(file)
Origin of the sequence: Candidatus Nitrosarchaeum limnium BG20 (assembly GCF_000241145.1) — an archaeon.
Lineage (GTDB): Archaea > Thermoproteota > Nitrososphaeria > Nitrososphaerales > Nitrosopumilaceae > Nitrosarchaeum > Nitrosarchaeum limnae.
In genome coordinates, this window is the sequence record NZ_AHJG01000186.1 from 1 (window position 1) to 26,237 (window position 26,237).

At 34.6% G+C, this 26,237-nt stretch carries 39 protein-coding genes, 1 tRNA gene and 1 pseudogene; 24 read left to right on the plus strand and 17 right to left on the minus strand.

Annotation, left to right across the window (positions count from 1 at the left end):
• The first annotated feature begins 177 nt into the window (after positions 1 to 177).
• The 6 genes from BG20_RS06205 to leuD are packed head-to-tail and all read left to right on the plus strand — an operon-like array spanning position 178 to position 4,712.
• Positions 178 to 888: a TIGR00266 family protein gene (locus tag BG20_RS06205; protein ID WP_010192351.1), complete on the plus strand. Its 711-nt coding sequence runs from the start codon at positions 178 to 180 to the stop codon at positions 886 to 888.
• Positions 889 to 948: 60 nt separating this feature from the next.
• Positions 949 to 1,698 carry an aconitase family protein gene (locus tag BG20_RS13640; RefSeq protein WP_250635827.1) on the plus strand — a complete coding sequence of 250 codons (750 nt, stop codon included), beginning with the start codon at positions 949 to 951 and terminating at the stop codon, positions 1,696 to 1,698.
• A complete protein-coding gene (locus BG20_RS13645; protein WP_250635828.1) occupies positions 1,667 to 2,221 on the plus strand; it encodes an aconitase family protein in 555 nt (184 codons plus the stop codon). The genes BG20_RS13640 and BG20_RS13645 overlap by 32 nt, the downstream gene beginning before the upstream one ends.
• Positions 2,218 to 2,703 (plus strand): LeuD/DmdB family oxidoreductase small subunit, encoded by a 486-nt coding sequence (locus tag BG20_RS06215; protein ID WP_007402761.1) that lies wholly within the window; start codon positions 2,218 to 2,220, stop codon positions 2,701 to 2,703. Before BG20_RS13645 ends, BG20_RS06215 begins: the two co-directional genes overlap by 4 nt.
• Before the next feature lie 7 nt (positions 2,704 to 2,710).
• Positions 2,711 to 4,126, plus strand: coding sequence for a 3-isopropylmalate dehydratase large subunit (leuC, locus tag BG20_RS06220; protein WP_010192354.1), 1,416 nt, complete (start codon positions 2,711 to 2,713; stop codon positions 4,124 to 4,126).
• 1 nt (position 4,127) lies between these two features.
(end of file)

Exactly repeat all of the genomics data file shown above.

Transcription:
Origin of the sequence: Candidatus Nitrosarchaeum limnium BG20 (assembly GCF_000241145.1) — an archaeon.
Lineage (GTDB): Archaea > Thermoproteota > Nitrososphaeria > Nitrososphaerales > Nitrosopumilaceae > Nitrosarchaeum > Nitrosarchaeum limnae.
In genome coordinates, this window is the sequence record NZ_AHJG01000186.1 from 1 (window position 1) to 26,237 (window position 26,237).

At 34.6% G+C, this 26,237-nt stretch carries 39 protein-coding genes, 1 tRNA gene and 1 pseudogene; 24 read left to right on the plus strand and 17 right to left on the minus strand.

Annotation, left to right across the window (positions count from 1 at the left end):
• The first annotated feature begins 177 nt into the window (after positions 1 to 177).
• The 6 genes from BG20_RS06205 to leuD are packed head-to-tail and all read left to right on the plus strand — an operon-like array spanning position 178 to position 4,712.
• Positions 178 to 888: a TIGR00266 family protein gene (locus tag BG20_RS06205; protein ID WP_010192351.1), complete on the plus strand. Its 711-nt coding sequence runs from the start codon at positions 178 to 180 to the stop codon at positions 886 to 888.
• Positions 889 to 948: 60 nt separating this feature from the next.
• Positions 949 to 1,698 carry an aconitase family protein gene (locus tag BG20_RS13640; RefSeq protein WP_250635827.1) on the plus strand — a complete coding sequence of 250 codons (750 nt, stop codon included), beginning with the start codon at positions 949 to 951 and terminating at the stop codon, positions 1,696 to 1,698.
• A complete protein-coding gene (locus BG20_RS13645; protein WP_250635828.1) occupies positions 1,667 to 2,221 on the plus strand; it encodes an aconitase family protein in 555 nt (184 codons plus the stop codon). The genes BG20_RS13640 and BG20_RS13645 overlap by 32 nt, the downstream gene beginning before the upstream one ends.
• Positions 2,218 to 2,703 (plus strand): LeuD/DmdB family oxidoreductase small subunit, encoded by a 486-nt coding sequence (locus tag BG20_RS06215; protein ID WP_007402761.1) that lies wholly within the window; start codon positions 2,218 to 2,220, stop codon positions 2,701 to 2,703. Before BG20_RS13645 ends, BG20_RS06215 begins: the two co-directional genes overlap by 4 nt.
• Before the next feature lie 7 nt (positions 2,704 to 2,710).
• Positions 2,711 to 4,126, plus strand: coding sequence for a 3-isopropylmalate dehydratase large subunit (leuC, locus tag BG20_RS06220; protein WP_010192354.1), 1,416 nt, complete (start codon positions 2,711 to 2,713; stop codon positions 4,124 to 4,126).
• 1 nt (position 4,127) lies between these two features.